Album: Kim Fowley

Impossible But True: The Kim Fowley Story
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The Independent Culture

Kim Fowley is one of rock'n'roll's great cult figures, a legendary scene-maker whose Zelig-like presence seemed to shadow the musical developments of the Sixties and Seventies, engendering all manner of pop curiosities and turning up in the strangest of places. Fowley is a one-man volume of intriguing footnotes to rock history: he appeared on the first Mothers Of Invention album; produced The Soft Machine's first record; co-wrote the B-side of Cat Stevens' first single; helped effect Gene Vincent's move from rock'n'roll to country; and he was the Svengali behind the Seventies teen popstrels The Runaways. Apart from the first and the last, all are represented on this highly entertaining account of his career, which began back in the Fifties, when the teenage Fowley stole his dad's car and moved to Holly- wood, where he would sleep in the car by night and hustle for openings by day.

His first success came in 1960 with The Holly- wood Argyles' "Alley-Oop", a corny, caveman-themed R&B number with dumb lyrics and an infectious hook that pulled the song to the top of the charts. The following year Fowley recorded Paul Revere & The Raiders' "Like Long Hair", a piano rocker based on a Rachmaninov prelude. It only just scraped into the Top 40, but Fowley knew there was more chart mileage to be had from desecrating classical favourites, and in 1962 he proved it with B Bumble & The Stingers' "Nut Rocker", one of the all-time great novelty pop classics. The Rivingtons' proto-psychobilly masterpiece "Papa-Oom-Mow-Mow" followed swiftly.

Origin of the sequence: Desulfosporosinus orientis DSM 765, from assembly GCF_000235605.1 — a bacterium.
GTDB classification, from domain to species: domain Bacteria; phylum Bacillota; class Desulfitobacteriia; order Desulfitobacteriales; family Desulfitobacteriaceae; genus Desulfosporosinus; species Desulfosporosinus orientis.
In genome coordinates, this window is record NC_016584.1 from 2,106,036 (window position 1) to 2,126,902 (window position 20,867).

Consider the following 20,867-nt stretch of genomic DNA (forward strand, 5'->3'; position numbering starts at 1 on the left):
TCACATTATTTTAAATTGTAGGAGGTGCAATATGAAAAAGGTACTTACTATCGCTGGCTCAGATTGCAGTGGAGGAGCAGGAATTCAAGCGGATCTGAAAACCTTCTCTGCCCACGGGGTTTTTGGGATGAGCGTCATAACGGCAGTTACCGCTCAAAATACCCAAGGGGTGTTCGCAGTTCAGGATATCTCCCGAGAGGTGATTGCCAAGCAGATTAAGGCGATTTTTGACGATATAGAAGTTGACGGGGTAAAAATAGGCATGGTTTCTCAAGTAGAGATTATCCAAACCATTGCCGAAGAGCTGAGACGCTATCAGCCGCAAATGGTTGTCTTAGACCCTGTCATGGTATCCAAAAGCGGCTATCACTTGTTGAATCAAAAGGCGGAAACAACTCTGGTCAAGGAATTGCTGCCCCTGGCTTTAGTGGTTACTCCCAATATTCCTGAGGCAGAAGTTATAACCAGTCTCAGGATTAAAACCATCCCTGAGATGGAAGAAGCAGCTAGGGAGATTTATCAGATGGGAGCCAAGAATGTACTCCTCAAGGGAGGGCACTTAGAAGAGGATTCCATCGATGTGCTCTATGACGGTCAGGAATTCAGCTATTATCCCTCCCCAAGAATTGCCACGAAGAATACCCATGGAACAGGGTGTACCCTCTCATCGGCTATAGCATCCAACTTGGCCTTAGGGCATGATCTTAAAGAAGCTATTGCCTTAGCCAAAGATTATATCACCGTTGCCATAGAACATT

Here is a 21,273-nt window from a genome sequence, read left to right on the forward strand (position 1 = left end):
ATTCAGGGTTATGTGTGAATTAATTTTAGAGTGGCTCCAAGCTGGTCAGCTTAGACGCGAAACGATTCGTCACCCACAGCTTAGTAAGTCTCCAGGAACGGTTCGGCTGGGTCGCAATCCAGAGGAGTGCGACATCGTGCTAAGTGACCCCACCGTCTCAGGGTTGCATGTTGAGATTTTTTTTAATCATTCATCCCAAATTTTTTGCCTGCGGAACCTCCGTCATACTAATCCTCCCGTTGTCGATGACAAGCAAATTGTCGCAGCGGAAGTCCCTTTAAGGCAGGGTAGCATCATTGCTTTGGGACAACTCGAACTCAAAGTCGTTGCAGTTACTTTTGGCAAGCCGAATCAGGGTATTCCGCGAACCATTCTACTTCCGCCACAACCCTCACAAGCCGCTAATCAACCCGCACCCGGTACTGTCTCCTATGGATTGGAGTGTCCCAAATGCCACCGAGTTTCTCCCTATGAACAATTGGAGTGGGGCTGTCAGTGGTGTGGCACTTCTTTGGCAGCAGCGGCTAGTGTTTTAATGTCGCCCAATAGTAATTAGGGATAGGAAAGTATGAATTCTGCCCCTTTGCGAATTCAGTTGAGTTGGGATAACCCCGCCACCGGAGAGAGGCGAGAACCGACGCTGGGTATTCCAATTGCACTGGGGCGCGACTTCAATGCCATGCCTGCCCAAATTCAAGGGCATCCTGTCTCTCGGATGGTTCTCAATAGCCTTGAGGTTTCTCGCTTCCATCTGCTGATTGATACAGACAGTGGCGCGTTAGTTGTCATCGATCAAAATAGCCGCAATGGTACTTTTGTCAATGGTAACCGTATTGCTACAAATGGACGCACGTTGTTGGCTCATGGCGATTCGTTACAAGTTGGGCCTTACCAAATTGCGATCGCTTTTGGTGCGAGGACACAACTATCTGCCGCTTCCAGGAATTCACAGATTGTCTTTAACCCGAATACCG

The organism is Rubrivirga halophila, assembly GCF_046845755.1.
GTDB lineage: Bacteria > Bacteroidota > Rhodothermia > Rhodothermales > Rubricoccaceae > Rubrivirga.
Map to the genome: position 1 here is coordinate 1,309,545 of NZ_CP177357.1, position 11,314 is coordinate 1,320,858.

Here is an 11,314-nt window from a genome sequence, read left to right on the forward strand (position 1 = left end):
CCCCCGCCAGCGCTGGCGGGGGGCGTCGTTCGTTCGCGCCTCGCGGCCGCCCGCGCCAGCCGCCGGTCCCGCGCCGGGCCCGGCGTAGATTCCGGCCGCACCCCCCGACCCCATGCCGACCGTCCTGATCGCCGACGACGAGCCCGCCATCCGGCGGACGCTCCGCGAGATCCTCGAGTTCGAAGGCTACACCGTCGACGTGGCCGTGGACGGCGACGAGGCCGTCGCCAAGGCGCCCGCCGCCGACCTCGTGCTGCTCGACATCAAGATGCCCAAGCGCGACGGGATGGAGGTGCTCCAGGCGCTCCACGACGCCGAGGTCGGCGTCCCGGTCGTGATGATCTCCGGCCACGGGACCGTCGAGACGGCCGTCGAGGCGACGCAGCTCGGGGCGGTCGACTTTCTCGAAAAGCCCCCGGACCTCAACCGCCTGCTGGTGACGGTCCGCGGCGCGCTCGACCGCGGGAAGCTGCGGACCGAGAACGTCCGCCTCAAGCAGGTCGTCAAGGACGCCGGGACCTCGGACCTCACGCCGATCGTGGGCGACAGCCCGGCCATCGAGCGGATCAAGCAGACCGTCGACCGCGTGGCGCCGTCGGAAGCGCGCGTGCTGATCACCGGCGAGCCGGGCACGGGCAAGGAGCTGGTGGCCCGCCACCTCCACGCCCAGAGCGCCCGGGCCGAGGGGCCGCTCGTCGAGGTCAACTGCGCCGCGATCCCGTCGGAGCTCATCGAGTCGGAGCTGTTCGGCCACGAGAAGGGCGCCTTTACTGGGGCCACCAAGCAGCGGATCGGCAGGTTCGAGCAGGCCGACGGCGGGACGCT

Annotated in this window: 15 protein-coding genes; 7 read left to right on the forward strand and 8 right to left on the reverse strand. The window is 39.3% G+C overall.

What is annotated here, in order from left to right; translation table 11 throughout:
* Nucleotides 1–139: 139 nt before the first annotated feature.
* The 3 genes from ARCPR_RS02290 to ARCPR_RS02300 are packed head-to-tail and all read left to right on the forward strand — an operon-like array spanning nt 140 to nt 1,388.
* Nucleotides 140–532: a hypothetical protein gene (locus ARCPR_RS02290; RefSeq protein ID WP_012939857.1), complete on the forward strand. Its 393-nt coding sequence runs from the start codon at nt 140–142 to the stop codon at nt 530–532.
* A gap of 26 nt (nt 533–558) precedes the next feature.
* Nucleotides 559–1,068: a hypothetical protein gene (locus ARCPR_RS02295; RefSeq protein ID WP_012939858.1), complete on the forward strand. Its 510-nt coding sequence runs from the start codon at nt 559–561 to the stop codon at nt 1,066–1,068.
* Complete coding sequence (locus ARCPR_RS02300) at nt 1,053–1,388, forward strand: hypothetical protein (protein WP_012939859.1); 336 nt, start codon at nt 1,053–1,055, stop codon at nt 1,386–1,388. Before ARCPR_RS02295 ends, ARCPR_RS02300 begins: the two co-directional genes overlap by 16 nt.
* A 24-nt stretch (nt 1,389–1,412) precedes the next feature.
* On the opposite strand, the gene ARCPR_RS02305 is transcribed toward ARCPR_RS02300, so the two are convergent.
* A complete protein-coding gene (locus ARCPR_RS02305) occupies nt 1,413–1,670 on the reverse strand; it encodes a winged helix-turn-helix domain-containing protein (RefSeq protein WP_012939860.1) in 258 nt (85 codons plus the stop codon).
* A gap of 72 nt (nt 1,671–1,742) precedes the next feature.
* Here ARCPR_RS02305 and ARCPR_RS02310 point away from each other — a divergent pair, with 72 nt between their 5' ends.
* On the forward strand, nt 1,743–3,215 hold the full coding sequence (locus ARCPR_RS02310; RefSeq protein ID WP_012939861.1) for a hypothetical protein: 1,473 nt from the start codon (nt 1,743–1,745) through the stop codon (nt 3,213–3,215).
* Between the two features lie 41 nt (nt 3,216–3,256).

Having established his forte for novelty-pop oddities, Fowley set about chasing every fad that came along, pastiching British Invasion pop, Ventures-style guitar instrumentals, electric-era Dylan, and every stripe of bubblegum, garage-rock and psychedelia. Though he managed to make several records under his own name, Fowley's efforts were generally better expended on production and promotion, for which he demonstrated a rare drive.

Despite all his industry connections and his ear for a saleable gimmick, Fowley remained one of pop's supporting players, a loose cannon condemned to a fringe role. His biggest problem - which was also his greatest gift - was that his ears were more finely attuned to outrage than art, an aptitude that could only carry him so far, and which could backfire badly. It doubtless seemed like a good idea in 1968 when he recorded the homicidal garage-rock song "Animal Man", with its promise to "butcher all the girls on the floor of my living-room". A year later, after the Manson Family murders, it probably didn't seem so funny.